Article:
specialize in killing Pakistani civilians and soldiers. The TTP was kept alive
through mysterious funding and training in Afghanistan despite the near
complete strangulation of TTP by Pakistani military. The TTP was being used
in a war of attrition against Pakistani military and the State. The chief of staff of
Pakistan Army, Gen. Ashfaq Kayani, bluntly accused unnamed “enemies in
the region” of using TTP against Pakistan, in his keynote address at a Martyrs
Day ceremony on April 30, 2013.

Some Afghan officials in the Karzai government have privately told visiting
Pakistani journalists that India used Afghan soil against China. According to
this account, India is using its own Muslim population to establish terror camps
in Afghanistan to train terrorists and send them to China’s Muslim regions.
India also finds Afghanistan a safe place to train Tibetan saboteurs. The shift
came after the Tibetan terror camps inside India came under intense Chinese

Indian acts of terrorism are also well documented in Kashmir, Sri Lanka, and

This history of Indian export of terrorism sharply contrasts with the carefully
cultivated image as a responsible country. 

In reality, India is a source of instability, threat and terrorism for its neighbors. As the events of 1971 indicated, no neighbor of India is safe from a possible, unprovoked, Indian
invasion or military action when the time is right.

M Javed Butt 


  1. Being an Indian, I started reading this with an open mind. But I paused when you called the 1971 war "unnecessary and unprovoked". What do you base your theories on? Your local media? Lets look at neutral sources such as wikipedia (which uses parsing algorithms that only allows verified reports to be used for information)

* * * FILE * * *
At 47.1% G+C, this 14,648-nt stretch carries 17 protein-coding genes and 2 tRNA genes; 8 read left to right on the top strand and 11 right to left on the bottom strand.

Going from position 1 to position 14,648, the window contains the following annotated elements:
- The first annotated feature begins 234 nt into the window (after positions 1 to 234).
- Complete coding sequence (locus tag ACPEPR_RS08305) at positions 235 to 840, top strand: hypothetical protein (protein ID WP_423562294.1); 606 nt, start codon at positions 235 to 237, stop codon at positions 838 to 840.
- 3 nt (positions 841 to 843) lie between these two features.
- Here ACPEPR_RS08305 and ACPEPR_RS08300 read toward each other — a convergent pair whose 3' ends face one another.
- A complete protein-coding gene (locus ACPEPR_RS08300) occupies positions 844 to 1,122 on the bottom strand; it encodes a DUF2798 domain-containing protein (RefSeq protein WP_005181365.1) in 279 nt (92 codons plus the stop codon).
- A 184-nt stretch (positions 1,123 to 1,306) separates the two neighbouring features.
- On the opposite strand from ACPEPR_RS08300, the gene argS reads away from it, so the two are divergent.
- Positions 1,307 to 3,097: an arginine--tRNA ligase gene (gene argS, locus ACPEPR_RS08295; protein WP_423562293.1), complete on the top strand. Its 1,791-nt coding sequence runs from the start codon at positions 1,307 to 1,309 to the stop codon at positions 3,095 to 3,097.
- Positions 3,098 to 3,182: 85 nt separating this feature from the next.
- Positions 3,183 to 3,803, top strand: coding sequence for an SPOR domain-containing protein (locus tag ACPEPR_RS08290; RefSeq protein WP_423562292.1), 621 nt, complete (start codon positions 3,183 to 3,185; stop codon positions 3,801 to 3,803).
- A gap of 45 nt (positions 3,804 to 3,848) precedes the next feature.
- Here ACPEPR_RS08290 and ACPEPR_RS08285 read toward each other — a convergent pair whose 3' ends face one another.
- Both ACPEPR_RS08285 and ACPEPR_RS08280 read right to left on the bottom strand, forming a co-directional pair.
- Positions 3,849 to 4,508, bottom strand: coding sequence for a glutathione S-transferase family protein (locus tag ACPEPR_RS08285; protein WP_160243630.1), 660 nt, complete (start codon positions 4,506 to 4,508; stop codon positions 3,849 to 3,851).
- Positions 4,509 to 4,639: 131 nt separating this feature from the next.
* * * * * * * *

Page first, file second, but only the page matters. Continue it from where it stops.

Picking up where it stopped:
India retaliated only after Pak's preemptive strikes. Oh , and btw, your "innocent" Pak army raped over 4,00,000 women in the now Bangladesh.

    1. Oh, and, the same applies to most of your other assumptions in this article too. Support your ideas with substance next time.

    2. To Anonymous read this and you will know the truth about the war in East Pakistan. IT'S WRITTEN by an Indian.

      Another Indian accuses Bengalis of 1971 war crimes against civilians The Mukti Bahini where supported by India, that shows that India is supporting terrorists.

    3.  The final nail in the coffin

  2. Journalism is the activity or product of journalists or others engaged in the preparation of written, visual, or audio material intended for dissemination through public media with reference to factual, ongoing events of public concern. It is intended to inform society about itself and to make public, things that would otherwise be private.Journalism is directed at the consumers of media products, who may comprise nonspecific general audiences, or narrower market segments. And Mumbai is the place place to pursue journalism. That's why the top Journalism colleges in Mumbai are the first choices of every students for this. As these mass communication colleges in Mumbai gives practical knowledge as well as the theoretical too. Thanks for sharing..

  3. To Anonymous read this and you will know the truth about the war in East Pakistan. IT'S WRITTEN by an Indian.

  4. Another Indian accuses Bengalis of 1971 war crimes against civilians
    The Mukti Bahini where supported by India, that shows that India is supporting terrorists.